- - Thursday, February 7, 2019

I’ve talked often about the gifts this job has afforded me.

I’ve had the privilege of traveling the world for more than two decades. I’ve met larger-than-life sports legends and witnessed sports history firsthand.

But one of the greatest gifts I’ve been given was the privilege of covering and getting to know Frank Robinson, who passed away Thursday at the age of 83.

Robinson was baseball royalty, a Hall of Famer with talent (586 career home runs, 1,812 RBI, 2,943 hits, 1,829 runs scored), personality and character who had an impact wherever he went. From 1956 to 1965, he spent 10 seasons with the Cincinnati Reds, including 1961, when he won a pennant and the National League Most Valuable Player (37 home runs, 124 RBI, and a .323 batting average).

There is a statue of Robinson outside the Great American Ballpark in Cincinnati.

He came to Baltimore in 1966 in one of the biggest trades in baseball history and went on that year to win the Triple Crown and American League MVP, leading the AL in home runs (49), RBI (122) and batting average (.316) and pacing the Orioles to a four-game sweep of Sandy Koufax and the Los Angeles Dodgers in the 1966 World Series. He and the Orioles won three more AL pennants and another World Series over the next five seasons.

There is a statue of Robinson at Camden Yards in Baltimore.

Robinson became baseball’s first black manager when he became the player-manager of the Cleveland Indians in 1975.

There is a statue of Robinson in Heritage Park beyond the center-field stands at Progressive Field in Cleveland.

He was the first manager of the Washington Nationals when baseball returned to the nation’s capital with the relocated Montreal Expos in 2005. He helped win back baseball fans in the city with his presence and personality, while leading a team that competed for the NL East title into the final month of that first season in Washington. Robinson’s name is in the team’s Ring of Honor displayed at Nationals Park.

Robinson meant a lot to the game and meant a lot to the fans everywhere he went.

He was smart, funny, compassionate and competitive, and, even at the age of 70 here in Washington, we saw all of that.

We saw Robinson when he got Angels reliever Brendan Donnelly kicked out of game for pine tar on his glove before he ever threw a pitch and then nearly got into a fight with manager Mike Scioscia.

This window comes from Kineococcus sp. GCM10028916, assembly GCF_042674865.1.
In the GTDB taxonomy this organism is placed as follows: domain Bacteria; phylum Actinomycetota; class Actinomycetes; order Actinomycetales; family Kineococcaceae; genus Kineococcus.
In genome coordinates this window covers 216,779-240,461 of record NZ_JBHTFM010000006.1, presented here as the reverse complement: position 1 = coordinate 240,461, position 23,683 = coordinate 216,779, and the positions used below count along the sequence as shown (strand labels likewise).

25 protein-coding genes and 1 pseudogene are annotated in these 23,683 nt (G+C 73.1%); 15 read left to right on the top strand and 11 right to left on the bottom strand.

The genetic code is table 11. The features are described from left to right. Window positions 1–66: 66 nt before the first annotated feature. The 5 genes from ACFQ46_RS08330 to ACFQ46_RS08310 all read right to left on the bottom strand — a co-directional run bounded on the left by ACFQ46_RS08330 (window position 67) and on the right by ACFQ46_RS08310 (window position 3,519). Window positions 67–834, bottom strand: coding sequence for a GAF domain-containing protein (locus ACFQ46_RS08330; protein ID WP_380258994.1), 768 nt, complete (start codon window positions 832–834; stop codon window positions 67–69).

Then we saw Robinson in tears at a post-game press conference because he felt he embarrassed third-string catcher Matt LeCroy, pressed into action due to injuries, by pulling him off the field in the top of the seventh inning against the Houston Astros at RFK Stadium, after seven stolen bases by the Astros and two LeCroy throwing errors.

“I wasn’t trying to embarrass him in any way,” Robinson said, clearly upset. “It was just a move at the time, at that moment, I just felt like I had to do it for the good of the ballclub, to try to win that ballgame.

“It’s not LeCroy’s fault,” Robinson said. “We know his shortcomings. They took advantage of him today. That’s my responsibility. I put him in there … That’s on my shoulders.”

He used those shoulders in Washington to help a depleted, dysfunctional, orphaned franchise owned by Major League Baseball connect with fans here who had been deprived of their own team for 33 years. I watched him in spring training in Viera for two seasons sign autographs after workouts for every fan who waited in line for a chance to meet a baseball icon.

When he was not brought back by the Lerner family, who bought the franchise in 2006, Robinson left behind one final gift — his parting words in his final post-game press conference that should be gospel for every player who ever walks into that Nationals clubhouse:

“I’ve been very lucky, very fortunate and very appreciative of the opportunities that I’ve had to do the things that I enjoy doing. This is why I have always respected the game and tried to get others to appreciate and respect this game. This is the reason that I have wanted to stay in this game, because a lot of people helped me to get to where I am today and I’ve always tried to give back to this game. That’s what it is all about.

“Have I been hard on players? Yes, and I’ve been hard on them for a reason, and that was to try to get them to be the best they could possibly be. Set goals that are difficult to achieve, and when you achieve them you’ll know you really had an outstanding year.

“Don’t accept being OK or good in this game. Always strive to be the best that you possibly could be and take no less. If I didn’t feel like they were doing that, I was a little tough on them, yes, but for only that reason. Only that reason. I don’t think that is out of line. That’s just the way I am. Call me old school if you want to or whatever. I don’t think that is old school. I think that is the way it should be.

“The game is a great game, and if we respect it and do the right things for the game, that is what should be done. That is the way I have approached the game, and that is the way I always will. Old school. I have to laugh every time I hear that.”

It was a proclamation from baseball royalty, words backed up by deeds that built statues and brought honors to one of the greatest players the game of baseball has ever seen.

Hear Thom Loverro on 106.7 The Fan Wednesday afternoons and Saturday and Sunday mornings and on the Kevin Sheehan Show podcast every Tuesday and Thursday.

• Thom Loverro can be reached at tloverro@washingtontimes.com.

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